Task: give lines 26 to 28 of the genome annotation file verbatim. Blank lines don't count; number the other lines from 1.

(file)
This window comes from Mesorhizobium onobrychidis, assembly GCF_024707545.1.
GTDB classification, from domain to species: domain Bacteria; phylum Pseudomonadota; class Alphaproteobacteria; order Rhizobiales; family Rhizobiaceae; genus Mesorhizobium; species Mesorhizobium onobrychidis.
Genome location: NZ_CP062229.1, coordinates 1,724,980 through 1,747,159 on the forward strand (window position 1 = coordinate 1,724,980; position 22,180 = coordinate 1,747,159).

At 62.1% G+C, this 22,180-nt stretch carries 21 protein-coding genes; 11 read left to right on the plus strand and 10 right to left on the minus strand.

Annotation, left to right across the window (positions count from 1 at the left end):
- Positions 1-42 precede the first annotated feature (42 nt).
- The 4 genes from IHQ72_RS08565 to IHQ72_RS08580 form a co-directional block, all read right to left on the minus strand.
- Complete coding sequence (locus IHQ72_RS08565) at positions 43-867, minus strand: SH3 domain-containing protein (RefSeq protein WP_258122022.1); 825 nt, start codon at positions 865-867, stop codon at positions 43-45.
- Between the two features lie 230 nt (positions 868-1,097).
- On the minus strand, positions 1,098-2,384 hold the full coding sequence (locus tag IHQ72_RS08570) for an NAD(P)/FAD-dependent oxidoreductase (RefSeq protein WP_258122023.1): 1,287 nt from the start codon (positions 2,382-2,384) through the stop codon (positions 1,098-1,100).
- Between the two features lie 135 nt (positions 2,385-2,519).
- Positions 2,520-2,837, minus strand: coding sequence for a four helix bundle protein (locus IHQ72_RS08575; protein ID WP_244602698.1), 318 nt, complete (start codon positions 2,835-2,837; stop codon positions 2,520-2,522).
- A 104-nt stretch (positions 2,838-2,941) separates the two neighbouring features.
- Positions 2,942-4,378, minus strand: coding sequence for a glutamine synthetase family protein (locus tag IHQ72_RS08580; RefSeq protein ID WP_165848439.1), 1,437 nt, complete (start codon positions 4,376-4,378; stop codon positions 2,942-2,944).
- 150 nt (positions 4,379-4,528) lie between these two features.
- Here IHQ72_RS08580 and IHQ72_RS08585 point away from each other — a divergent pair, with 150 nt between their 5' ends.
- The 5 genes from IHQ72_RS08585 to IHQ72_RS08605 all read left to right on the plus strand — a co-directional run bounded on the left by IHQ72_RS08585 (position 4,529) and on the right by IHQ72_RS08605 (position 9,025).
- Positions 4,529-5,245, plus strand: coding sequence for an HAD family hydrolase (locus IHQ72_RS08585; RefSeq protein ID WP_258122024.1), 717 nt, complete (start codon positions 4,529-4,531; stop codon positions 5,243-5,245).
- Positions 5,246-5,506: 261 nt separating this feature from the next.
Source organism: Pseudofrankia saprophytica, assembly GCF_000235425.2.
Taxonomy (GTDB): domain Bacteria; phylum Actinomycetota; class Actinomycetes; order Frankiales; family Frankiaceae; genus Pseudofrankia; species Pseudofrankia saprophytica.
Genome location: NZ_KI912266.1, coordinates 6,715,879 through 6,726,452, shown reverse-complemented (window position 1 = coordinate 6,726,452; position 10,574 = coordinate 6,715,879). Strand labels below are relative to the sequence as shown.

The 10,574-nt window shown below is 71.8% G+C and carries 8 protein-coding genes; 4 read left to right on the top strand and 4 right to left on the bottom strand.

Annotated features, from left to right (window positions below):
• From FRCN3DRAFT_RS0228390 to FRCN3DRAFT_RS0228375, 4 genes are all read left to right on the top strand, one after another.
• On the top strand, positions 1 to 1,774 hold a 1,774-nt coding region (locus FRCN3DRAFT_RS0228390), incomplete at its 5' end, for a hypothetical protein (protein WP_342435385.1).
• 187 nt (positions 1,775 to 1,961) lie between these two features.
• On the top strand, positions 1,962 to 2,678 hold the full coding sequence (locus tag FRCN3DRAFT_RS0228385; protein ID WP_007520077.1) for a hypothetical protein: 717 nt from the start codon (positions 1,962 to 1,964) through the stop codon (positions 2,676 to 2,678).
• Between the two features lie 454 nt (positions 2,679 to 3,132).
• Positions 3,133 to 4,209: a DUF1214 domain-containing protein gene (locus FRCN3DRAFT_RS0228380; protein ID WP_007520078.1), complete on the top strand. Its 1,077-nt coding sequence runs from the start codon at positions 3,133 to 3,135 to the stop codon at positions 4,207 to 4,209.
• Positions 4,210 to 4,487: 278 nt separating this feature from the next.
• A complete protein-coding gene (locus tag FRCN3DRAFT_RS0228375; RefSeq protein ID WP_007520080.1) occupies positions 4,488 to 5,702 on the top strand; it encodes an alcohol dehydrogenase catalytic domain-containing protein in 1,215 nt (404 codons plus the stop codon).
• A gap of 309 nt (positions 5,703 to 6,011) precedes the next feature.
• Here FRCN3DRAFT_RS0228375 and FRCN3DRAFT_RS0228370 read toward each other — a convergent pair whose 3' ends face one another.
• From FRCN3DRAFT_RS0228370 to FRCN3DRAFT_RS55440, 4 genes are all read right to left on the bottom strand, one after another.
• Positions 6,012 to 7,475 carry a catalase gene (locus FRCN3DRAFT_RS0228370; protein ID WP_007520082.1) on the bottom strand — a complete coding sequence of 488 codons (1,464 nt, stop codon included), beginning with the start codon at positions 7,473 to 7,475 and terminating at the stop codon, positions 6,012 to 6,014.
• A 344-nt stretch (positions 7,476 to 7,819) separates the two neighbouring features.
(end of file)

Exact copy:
• On the top strand, positions 1 to 1,774 hold a 1,774-nt coding region (locus FRCN3DRAFT_RS0228390), incomplete at its 5' end, for a hypothetical protein (protein WP_342435385.1).
• 187 nt (positions 1,775 to 1,961) lie between these two features.
• On the top strand, positions 1,962 to 2,678 hold the full coding sequence (locus tag FRCN3DRAFT_RS0228385; protein ID WP_007520077.1) for a hypothetical protein: 717 nt from the start codon (positions 1,962 to 1,964) through the stop codon (positions 2,676 to 2,678).